Chapter 3
3.0 INTRODUCTION
This chapter presents the methodology and procedures which were used in conducting the study. A research design refers to a plan or blueprint of how a researcher intends conducting the research (Babbie and Mouton, 2008:74). Research methodology covers the whole process of how the research was conducted. The study used a mixed approach where both qualitative and quantitative methods of data collection and analysis were used. Qualitative data was obtained from interviews and open-ended questionnaires. The quantitative mechanisms were used to comprehend and analyse statistical data obtained from the close-ended questionnaires.
This study is subdivided into the following sections; research design, type of methodology, sampling technique, research instruments, data analysis and data presentation, ethical issues and lastly is the conclusion.
3.1 RESEARCH DESIGN
Research design is defined as a general strategy for conducting a study. Brewer (2010) define research design as a framework that constitute the blue print for collection, measurement and analysis of data which intend to obtain valid objectives and accurate answers to research questions or assumptions.
A mixed methods approach was used in this study. According to Creswell (2003:18) mixed 0methods approach “focuses on mixing both quantitative and qualitative data in a single study or series of studies”. The main advantage of using the mixed methods approach is that it enables better understanding of the research problem and this cannot be achieved if only qualitative or quantitative approach is used. The researcher opted for the mixed methods approach so as to unearth the rural people’s experiences, feelings and opinions in order to achieve deeper understanding of the research topic.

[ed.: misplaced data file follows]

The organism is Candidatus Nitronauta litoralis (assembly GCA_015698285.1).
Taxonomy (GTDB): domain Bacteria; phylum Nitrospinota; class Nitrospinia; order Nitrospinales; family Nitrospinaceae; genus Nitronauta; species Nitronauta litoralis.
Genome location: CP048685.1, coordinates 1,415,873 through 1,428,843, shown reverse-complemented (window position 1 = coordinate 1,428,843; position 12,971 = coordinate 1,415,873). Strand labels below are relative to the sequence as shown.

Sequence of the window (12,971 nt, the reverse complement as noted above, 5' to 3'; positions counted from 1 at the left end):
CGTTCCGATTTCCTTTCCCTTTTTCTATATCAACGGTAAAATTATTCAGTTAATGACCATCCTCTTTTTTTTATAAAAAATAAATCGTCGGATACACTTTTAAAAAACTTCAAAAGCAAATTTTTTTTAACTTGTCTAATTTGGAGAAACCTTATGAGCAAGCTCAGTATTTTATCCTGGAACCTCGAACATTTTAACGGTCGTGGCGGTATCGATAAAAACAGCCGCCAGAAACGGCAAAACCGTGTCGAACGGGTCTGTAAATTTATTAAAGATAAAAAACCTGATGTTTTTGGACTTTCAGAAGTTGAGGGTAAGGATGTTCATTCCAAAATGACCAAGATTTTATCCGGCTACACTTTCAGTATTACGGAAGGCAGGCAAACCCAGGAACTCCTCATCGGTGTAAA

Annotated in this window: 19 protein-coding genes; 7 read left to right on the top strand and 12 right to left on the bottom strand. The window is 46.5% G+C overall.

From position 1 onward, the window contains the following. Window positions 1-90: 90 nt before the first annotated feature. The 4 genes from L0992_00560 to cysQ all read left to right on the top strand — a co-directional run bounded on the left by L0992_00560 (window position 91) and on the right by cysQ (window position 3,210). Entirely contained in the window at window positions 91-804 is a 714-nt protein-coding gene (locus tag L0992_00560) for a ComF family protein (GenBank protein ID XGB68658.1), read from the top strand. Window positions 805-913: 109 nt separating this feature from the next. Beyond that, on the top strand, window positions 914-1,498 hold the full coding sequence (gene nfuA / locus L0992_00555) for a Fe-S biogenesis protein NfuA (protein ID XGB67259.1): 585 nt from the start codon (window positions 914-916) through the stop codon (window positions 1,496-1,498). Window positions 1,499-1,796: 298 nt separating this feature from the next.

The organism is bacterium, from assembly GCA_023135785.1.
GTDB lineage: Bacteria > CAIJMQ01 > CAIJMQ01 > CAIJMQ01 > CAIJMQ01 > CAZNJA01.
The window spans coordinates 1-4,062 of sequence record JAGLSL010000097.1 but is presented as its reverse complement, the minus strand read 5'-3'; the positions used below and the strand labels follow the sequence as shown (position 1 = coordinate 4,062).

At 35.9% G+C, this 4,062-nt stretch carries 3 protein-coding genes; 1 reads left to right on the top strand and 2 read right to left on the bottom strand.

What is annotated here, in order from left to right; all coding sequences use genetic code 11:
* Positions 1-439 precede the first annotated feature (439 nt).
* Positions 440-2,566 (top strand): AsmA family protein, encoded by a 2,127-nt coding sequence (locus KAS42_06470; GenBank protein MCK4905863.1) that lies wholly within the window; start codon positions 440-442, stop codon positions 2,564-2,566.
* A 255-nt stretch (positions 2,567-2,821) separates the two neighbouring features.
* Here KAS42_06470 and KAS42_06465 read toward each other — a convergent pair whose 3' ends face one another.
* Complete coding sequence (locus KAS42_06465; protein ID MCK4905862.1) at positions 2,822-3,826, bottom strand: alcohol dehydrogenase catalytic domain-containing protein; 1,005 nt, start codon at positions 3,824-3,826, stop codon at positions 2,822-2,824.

The qualitative approach was utilised to a greater extent than the quantitative approach to collect data. Creswell (2007) points out that the researcher opted to use qualitative approach to a greater extent as it best suited depth understanding of the rural people experiences. Creswell (2003:21) further notes that quantitative approach was used to a lesser extent on collection and analysis of demographic data. In quantitative approach data is collected using close-ended questions. Quantitative enabled the researcher to note if the variables of the demographic data had any relation with the participants’ level of socio-economic development.
The focus on this mixed methods study was to understand the approaches used by the NGOs in an attempt to determine the impact of NGOs project on socio-economic development of Zimbabwe’s rural communities. In order to achieve this, the researcher spent some time living in the area of study, interacting with the community leaders, attending NGOs workshops, interacting with relevant government officials related to the topic, doing observations and conducting interviews. This enabled the researcher to have a better understanding and be able to have a detailed information on the rural community’s level of participation. This promoted deeper understanding on the research topic and allowed for continuous reflection on the research process.